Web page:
The stainless-steel company expects its growth to be around the world 5%, whereas in India during the last 5 years growth has been more than 10%. The growth is in a very nascent stage and Railways plays a major role in it. “Growth in terms of volume is important. Revenue is also important, and it is based on the commodity index. It is the growth of the coaches and this growth is exponential in the next 4 years. In the next 2 years, the new product will get developed and again in the next 2 years it will get doubled. Our shares also will go up,” he added.
He said that some of the steel grades that Jindal produces for the Railways are very typical. They have invested a lot in these grades that the Indian Railways need. As the Railways is focusing to make in India and as a stainless-steel manufacturer, Jindal is supporting it. Adding more on the investment, Sharma said, “Stainless steel’s first capacity melting, and we have got 1.8 million tonne of it. Another capacity is for making products like hot rolling, cold rolling, and other complex features. This specific facility is used for a specific grade which the railways developed along with the industry. We have invested around Rs 60-70 crore for it. We are also in the process of new investments.”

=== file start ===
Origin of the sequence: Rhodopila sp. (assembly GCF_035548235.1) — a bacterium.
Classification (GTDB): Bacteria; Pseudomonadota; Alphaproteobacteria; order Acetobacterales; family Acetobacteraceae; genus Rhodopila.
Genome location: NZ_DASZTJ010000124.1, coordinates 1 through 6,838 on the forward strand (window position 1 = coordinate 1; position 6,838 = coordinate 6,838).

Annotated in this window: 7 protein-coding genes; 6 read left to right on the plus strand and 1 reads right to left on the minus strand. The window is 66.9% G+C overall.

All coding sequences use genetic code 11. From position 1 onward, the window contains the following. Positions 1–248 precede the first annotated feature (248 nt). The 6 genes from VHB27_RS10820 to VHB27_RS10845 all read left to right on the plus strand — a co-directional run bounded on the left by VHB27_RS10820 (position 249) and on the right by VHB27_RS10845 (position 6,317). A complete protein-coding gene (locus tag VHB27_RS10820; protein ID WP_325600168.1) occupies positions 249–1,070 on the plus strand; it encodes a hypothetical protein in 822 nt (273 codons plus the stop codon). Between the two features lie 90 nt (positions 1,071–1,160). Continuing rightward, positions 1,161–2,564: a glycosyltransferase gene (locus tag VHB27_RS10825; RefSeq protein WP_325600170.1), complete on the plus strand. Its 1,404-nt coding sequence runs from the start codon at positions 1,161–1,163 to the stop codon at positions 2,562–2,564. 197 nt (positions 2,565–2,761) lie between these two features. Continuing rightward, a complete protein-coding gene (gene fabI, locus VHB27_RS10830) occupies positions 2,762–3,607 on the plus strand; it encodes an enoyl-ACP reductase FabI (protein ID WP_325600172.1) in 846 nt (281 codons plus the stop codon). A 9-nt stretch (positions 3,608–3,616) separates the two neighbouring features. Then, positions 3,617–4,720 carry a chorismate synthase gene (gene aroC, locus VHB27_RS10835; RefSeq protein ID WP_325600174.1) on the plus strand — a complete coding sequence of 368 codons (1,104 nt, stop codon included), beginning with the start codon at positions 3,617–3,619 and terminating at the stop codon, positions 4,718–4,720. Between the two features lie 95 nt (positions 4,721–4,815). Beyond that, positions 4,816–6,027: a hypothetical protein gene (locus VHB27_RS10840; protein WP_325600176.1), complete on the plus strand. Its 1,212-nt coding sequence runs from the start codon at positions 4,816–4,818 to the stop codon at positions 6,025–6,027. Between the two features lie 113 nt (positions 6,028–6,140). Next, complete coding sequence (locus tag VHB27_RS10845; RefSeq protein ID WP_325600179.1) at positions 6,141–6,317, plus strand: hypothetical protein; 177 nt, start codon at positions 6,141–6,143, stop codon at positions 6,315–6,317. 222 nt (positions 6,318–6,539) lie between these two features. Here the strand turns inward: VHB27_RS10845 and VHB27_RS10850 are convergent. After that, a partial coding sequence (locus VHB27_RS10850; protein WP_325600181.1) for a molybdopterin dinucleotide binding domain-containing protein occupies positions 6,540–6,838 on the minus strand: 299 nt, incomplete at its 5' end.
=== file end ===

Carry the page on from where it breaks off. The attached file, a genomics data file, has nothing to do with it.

With the total production for a
month at an average of 130 thousand tonne, Jindal supplies around 1011 thousand tonne per month to the Railways. This is around 70% of its current requirement. Being a private player, the steel company is agile, flexible and fully committed. As of March 2018, Jindal Stainless Group has an annual crude steel capacity of 1.8 MTPA and the group has an annual turnover of US $ 3.1 billion. The company holds a market share of 63% in India and also exports around 20% globally.